- What book or books is yours comparable to or a cross between? [Is your book like Moby Dick or maybe it’s more like Frankenstein meets Peter Pan?]
I LOVE when people bring up Elizabeth Strout’s Olive Kitteridge, as Marrie did in her review (and as you did in yours, Cliff)! Olive Kitteridge was a model for me when I set out to write Jeremiah, as I hope readers appreciate getting to know Jeremiah layer-by-layer, as I did with Olive.One of the highlights of my literary life was meeting Elizabeth Strout during her book tour for Olive, Again! I told her how much Olive meant to me and gave her a copy of The Book of Jeremiah.
- Why this book? Why now?
There’s a timelessness and universality to the questions the book tries to address. Another review, this one in the Asheville Citizen Times, expressed it this way: “What makes an ordinary life an extraordinary one? Is it the lives we touch? The things we accomplish? The help we extend to others? This is the question so many of us desperately want a simple answer to, a “how to” guide that will ensure our lives matter… ‘The Book of Jeremiah’ beautifully explores such questions through a series of stories that surround the life of kind, albeit awkward, Jeremiah Gerstler.” I love that, because it means that Jeremiah will be relevant to readers of all kinds, for many years to come.
- Other than writing this book, what’s the best job you’ve ever had?
My entire career has been in high tech at companies of all sizes. My favorite job was for a small startup, where I was the VP of Marketing. Our technology and apps were intended for EMTs, firefighters, campus security and other first responders, and could make the difference in life-saving situations. There were only 15 people or so in the company, we were all highly motivated and passionate about our work. I recently started a new job, this time at an educational technology company, and it feels a lot like that. I’m working long hours, but when you’re motivated by the company’s mission, it makes a world of difference.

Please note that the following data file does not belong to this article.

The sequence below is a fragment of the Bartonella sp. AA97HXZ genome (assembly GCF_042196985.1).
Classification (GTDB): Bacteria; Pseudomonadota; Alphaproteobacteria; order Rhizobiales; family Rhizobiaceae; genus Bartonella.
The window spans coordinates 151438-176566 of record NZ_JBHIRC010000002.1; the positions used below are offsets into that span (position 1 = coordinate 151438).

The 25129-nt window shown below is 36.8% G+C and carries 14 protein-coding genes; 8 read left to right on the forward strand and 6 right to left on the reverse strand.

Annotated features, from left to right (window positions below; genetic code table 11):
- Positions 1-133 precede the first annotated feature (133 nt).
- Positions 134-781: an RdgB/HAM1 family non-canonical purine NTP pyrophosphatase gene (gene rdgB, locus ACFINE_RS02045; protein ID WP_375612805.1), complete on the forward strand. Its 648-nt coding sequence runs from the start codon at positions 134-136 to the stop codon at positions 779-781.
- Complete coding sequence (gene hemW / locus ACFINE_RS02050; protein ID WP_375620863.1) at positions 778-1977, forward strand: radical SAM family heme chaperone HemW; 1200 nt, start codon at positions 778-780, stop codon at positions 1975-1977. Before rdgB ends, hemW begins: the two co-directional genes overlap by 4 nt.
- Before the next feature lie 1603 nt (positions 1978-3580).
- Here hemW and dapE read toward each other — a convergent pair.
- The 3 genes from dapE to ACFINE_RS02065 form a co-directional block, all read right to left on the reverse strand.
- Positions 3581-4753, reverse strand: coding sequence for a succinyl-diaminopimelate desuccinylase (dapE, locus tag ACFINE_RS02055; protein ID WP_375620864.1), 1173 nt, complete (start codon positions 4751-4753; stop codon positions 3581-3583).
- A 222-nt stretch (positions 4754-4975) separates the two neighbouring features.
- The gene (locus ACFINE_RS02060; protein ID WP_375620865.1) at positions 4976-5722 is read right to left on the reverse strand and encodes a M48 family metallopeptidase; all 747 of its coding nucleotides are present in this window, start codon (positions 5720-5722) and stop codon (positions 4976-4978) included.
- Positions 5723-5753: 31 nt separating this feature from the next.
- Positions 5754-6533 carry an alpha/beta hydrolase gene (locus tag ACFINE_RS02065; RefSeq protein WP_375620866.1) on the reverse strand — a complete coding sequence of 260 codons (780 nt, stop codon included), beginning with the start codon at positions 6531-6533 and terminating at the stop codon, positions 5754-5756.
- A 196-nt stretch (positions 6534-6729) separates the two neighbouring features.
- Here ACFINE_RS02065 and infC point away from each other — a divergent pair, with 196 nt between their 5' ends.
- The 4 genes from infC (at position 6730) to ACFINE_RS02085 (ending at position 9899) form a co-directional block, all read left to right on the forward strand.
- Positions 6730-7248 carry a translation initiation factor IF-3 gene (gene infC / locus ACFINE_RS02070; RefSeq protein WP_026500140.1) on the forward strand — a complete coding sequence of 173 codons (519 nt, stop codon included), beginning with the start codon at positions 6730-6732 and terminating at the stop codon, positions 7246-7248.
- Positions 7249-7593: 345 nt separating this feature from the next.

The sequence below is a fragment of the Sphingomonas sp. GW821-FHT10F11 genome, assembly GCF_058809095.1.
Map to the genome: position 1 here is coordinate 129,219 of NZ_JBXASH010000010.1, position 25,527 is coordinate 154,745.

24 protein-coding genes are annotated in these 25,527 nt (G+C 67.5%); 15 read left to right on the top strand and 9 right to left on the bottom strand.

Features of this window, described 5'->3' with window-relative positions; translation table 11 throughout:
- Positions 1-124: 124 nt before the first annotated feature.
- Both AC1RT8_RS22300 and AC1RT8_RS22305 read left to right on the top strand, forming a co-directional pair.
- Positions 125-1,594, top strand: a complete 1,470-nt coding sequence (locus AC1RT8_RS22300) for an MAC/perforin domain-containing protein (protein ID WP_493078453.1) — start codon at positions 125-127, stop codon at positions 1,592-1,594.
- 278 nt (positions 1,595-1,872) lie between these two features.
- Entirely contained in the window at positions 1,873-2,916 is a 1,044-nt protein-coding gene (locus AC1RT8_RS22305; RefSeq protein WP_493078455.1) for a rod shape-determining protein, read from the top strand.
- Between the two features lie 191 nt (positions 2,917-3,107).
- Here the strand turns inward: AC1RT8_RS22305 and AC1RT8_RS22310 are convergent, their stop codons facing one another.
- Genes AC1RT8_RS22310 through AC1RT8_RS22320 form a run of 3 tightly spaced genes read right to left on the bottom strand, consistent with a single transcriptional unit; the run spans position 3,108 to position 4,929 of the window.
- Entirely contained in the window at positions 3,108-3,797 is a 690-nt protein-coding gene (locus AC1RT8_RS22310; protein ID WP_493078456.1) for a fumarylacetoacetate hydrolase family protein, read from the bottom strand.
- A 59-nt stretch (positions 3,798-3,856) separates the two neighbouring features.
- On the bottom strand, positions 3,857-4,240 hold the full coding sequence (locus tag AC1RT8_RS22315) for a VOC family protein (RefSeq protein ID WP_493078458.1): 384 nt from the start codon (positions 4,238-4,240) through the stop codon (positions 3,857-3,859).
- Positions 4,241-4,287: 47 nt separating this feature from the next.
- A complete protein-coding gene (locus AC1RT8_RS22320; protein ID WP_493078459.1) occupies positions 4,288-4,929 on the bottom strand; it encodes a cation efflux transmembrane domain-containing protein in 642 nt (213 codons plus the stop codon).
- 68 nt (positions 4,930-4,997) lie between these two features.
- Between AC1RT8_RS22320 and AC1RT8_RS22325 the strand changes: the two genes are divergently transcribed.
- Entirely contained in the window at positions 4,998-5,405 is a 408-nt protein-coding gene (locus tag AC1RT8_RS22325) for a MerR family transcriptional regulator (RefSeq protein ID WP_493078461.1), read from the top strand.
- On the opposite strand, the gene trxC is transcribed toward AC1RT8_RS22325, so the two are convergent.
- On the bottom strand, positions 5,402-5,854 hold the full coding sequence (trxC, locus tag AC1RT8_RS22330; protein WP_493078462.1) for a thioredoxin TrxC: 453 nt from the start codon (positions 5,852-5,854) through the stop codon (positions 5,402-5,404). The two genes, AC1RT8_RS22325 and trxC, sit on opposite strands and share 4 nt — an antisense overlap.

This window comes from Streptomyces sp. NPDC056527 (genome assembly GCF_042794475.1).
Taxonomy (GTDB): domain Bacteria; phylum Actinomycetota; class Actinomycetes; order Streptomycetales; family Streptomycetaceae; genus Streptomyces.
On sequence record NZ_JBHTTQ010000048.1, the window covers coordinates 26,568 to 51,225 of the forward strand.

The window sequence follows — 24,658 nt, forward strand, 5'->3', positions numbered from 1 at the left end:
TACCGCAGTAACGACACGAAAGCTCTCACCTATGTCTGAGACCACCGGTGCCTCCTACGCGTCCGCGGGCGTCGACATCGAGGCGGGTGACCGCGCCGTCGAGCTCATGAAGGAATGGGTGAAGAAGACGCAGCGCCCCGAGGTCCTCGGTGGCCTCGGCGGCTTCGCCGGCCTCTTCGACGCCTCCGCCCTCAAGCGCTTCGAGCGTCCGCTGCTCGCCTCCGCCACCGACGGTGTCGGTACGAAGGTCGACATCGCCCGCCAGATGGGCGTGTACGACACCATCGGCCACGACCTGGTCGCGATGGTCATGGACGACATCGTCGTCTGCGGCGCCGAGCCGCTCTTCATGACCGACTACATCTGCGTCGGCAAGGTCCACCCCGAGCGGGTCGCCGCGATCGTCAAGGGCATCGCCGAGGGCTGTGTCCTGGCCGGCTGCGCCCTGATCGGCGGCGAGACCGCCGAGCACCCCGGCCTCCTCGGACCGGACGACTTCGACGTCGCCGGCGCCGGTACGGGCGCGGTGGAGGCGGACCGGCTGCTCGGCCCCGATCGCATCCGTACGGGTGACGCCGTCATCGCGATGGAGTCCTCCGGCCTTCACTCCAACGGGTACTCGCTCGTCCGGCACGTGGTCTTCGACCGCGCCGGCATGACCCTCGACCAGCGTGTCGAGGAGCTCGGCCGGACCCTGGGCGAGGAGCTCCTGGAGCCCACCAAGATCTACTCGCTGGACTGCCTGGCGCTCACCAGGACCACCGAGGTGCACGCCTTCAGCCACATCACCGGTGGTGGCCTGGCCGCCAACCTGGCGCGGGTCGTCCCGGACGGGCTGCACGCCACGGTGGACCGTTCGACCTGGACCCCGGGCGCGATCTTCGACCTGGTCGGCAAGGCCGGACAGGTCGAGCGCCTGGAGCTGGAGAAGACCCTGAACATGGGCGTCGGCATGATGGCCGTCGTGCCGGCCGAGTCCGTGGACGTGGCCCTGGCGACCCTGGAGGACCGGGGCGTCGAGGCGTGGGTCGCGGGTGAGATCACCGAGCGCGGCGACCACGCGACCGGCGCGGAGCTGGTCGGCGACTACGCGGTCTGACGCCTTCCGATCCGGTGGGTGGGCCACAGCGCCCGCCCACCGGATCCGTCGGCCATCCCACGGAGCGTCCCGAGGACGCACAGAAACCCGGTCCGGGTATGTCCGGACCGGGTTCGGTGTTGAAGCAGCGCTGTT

My favorite non-paying job – and this goes waaaay back to my college days – was serving as the editor-in-chief of the Columbia Daily Spectator. We’d pull all-nighters five nights a week to write, edit and get the paper out. An amazing learning experience, often intense, but loads of fun. I’m still in touch with my Spectator friends, one of whom is Robert Kolker, whose latest book, Hidden Valley Road, was a New York Times Top Ten Book of 2020.
- What do you want readers to take away from the book?